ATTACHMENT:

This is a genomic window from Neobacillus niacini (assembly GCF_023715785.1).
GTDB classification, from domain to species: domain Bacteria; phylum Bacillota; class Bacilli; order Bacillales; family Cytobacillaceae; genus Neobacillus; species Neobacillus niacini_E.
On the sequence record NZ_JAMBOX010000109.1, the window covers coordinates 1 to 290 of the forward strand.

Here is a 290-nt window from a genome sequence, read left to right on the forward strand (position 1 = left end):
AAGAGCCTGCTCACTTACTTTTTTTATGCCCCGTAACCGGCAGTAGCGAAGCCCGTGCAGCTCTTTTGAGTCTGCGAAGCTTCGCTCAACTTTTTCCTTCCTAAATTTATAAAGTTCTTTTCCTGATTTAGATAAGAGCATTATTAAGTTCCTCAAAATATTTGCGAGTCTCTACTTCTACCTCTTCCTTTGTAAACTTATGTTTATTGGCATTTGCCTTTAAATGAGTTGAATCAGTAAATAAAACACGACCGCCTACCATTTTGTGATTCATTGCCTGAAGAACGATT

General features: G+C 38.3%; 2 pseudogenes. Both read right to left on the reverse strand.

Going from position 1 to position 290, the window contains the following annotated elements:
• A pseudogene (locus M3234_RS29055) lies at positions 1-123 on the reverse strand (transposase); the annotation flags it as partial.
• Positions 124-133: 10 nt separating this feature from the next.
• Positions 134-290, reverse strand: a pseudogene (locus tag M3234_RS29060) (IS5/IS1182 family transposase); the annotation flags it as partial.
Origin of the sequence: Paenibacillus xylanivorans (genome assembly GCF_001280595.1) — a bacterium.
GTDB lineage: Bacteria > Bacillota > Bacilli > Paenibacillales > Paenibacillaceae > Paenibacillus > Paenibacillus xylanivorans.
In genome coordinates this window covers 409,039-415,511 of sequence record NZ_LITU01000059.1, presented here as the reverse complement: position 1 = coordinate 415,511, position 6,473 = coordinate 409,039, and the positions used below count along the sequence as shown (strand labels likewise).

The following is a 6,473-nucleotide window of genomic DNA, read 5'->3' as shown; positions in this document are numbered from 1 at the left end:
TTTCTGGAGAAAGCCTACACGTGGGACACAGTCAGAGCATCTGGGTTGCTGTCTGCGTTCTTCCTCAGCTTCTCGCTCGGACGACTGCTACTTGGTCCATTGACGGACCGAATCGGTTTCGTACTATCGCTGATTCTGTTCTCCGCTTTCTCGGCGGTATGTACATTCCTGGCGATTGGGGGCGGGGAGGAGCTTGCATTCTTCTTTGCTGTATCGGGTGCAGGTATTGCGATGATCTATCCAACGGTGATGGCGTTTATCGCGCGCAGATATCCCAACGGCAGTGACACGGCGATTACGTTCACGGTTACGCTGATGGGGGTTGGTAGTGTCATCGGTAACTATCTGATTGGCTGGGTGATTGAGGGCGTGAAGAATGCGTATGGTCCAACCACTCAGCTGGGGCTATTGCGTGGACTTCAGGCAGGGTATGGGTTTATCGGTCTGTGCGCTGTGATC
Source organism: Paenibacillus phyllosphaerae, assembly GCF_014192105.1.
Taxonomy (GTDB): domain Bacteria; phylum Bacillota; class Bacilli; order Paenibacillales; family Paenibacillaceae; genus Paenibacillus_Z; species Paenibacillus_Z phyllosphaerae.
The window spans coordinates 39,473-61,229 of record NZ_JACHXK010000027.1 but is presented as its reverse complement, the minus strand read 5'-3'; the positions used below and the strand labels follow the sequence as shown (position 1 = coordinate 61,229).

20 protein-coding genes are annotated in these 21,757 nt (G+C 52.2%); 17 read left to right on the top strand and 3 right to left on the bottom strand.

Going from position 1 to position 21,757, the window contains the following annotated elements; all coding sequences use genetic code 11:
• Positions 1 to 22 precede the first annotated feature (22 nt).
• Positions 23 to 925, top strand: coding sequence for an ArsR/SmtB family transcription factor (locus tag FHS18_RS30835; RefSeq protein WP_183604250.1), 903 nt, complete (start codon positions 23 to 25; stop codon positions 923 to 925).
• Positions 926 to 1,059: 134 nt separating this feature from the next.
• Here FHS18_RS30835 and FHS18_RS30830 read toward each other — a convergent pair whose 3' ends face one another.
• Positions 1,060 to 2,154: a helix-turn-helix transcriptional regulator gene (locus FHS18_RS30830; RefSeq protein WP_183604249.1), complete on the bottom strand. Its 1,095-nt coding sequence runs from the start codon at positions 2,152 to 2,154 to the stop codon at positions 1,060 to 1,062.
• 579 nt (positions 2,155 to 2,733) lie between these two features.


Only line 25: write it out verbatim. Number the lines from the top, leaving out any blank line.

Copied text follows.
• Positions 1,060 to 2,154: a helix-turn-helix transcriptional regulator gene (locus FHS18_RS30830; RefSeq protein WP_183604249.1), complete on the bottom strand. Its 1,095-nt coding sequence runs from the start codon at positions 2,152 to 2,154 to the stop codon at positions 1,060 to 1,062.